The Public Law Working Group led by Mr Justice Keehan has issued a series of recommendations for change in relation to special guardianship orders and also best practice guidance on their use.
The working group made four recommendations for immediate change:
- more robust and more comprehensive special guardianship assessments and special guardianship support plans, including a renewed emphasis on (1) the child-special guardian relationship,(2) special guardians caring for children on an interim basis pre-final decisionand (3) the provision of support services;
- better preparation and training for special guardians;
- reduction in the use of supervision orders with special guardianship orders;
- renewed emphasis on parental contact.
It has also made four recommendations for longer-term change:
- on-going review of the statutory framework;
- further analysis and enquiry into (1) review of the fostering regulations, (2) the possibility of interim special guardianship orders, (3) further duties on local authorities to identify potential carers, (4) the need for greater support for special guardians;
- a review of public funding for proposed special guardians;
- effective pre-proceedings work and the use of the FRG’s Initial Family and Friends Care Assessment: A good practice guide (2017).
The document, Recommendations to achieve best practice in the child protection and family justice systems: special guardianship orders, also includes SGO best practice guidance which is effective immediately.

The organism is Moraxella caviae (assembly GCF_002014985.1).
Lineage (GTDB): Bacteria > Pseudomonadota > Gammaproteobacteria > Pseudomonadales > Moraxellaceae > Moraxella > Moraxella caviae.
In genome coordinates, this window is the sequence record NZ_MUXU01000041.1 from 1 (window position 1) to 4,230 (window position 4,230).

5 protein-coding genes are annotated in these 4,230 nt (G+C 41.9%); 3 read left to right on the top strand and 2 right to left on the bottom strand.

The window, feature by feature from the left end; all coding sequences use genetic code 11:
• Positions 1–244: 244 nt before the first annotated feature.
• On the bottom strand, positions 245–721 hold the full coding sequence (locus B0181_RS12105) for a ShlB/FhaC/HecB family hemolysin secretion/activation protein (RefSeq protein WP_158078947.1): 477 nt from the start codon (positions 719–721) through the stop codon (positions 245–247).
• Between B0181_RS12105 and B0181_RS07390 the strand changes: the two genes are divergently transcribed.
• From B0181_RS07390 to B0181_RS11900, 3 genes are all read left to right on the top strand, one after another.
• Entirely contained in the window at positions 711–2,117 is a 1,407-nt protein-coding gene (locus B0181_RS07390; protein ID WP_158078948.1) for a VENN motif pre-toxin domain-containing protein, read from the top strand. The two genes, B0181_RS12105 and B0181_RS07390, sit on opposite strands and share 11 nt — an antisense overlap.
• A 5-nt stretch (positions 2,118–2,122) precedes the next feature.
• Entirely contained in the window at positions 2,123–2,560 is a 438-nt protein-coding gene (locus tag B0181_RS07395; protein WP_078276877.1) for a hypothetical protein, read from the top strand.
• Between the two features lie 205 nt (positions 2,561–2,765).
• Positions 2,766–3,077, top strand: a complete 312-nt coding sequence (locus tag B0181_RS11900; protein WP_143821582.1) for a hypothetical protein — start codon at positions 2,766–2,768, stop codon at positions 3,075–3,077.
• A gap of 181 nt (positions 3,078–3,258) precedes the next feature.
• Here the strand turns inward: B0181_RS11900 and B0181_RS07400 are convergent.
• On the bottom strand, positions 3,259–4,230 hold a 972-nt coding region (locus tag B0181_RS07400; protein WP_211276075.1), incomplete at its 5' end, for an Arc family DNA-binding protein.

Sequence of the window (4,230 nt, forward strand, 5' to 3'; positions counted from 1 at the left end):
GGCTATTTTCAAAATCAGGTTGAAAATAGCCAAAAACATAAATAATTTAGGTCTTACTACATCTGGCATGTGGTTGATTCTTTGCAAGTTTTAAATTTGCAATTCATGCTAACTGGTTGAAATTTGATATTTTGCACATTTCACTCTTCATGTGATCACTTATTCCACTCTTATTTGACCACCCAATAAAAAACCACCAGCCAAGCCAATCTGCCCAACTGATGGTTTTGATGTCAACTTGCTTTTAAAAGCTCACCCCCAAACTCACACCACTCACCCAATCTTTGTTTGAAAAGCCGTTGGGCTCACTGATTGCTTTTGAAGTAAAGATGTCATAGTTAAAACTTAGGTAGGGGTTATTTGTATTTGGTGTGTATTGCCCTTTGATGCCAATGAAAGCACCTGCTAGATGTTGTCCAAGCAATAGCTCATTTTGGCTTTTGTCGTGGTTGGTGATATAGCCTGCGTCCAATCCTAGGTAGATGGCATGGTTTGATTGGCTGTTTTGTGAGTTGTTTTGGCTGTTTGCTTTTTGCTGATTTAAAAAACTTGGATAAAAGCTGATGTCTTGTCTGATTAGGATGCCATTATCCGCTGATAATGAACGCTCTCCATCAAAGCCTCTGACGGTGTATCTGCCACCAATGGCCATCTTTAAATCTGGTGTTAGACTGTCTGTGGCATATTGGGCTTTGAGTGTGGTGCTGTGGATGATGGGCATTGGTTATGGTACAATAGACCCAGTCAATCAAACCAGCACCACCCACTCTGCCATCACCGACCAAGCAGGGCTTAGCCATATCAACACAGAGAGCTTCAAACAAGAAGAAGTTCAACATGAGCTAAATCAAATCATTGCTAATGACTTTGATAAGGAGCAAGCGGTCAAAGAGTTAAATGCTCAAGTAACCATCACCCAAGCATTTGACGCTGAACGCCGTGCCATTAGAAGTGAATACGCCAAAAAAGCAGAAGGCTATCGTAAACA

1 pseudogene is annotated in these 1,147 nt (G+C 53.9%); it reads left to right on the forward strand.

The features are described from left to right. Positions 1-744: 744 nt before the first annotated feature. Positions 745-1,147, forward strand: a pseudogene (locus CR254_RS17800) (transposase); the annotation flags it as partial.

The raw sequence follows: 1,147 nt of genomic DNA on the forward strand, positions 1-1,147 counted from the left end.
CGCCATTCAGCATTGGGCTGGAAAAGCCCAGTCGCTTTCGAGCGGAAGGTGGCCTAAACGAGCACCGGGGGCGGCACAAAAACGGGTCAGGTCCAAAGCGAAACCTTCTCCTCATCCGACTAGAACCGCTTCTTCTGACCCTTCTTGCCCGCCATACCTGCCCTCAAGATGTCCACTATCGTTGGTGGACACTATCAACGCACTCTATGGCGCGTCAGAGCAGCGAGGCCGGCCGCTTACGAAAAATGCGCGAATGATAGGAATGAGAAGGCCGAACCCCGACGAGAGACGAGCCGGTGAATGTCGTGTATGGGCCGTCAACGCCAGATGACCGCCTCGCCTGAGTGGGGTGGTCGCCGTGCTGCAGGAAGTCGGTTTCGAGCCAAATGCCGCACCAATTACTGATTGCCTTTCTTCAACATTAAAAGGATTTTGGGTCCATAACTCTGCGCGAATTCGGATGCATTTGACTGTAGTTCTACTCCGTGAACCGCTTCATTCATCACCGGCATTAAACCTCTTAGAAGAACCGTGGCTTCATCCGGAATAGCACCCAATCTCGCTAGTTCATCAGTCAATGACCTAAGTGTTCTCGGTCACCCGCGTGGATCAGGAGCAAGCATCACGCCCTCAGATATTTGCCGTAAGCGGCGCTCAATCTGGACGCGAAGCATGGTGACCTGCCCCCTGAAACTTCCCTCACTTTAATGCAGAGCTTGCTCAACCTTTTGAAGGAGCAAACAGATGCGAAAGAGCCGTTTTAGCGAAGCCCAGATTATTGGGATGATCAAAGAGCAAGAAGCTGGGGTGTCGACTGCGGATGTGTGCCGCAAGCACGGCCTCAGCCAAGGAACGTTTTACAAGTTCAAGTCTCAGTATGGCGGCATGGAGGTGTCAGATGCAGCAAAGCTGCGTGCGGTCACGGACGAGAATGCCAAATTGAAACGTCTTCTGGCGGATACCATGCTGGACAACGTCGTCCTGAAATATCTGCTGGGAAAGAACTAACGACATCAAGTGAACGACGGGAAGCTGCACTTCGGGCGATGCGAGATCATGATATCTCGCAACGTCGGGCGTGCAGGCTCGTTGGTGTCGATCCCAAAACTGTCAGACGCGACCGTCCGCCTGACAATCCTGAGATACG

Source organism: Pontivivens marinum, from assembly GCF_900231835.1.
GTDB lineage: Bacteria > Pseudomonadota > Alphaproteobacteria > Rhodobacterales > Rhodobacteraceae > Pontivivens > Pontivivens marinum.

The President of the Family Division, Sir Andrew McFarlane, said: “Since its addition to the canon of orders that are available to the Family Court in 2005, the role of a Special Guardianship Order has changed and developed. It is plain that SGO’s have a useful role to play, and are the right order to make in the right case; but which are the ‘right’ cases, how are professionals and the courts to spot them and how can the system best support any special guardians who are appointed?
“For a considerable time those working in Family Justice have called for consistent and clear practice guidance on SGO’s. Now, through the work of the Public Law Working Group, the Family Justice Council and others, comprehensive and authoritative guidance has been produced. I am immensely appreciative of the work that I know has been done by many over the past year to produce this guidance and I have no hesitation in publishing it now with my complete endorsement.
“This text is what many professionals in the system have been waiting for; the practice guidance should now be applied and used in every case where a SGO is an option in the hope that, as the authors say, it will improve the outcome for children and special guardians.”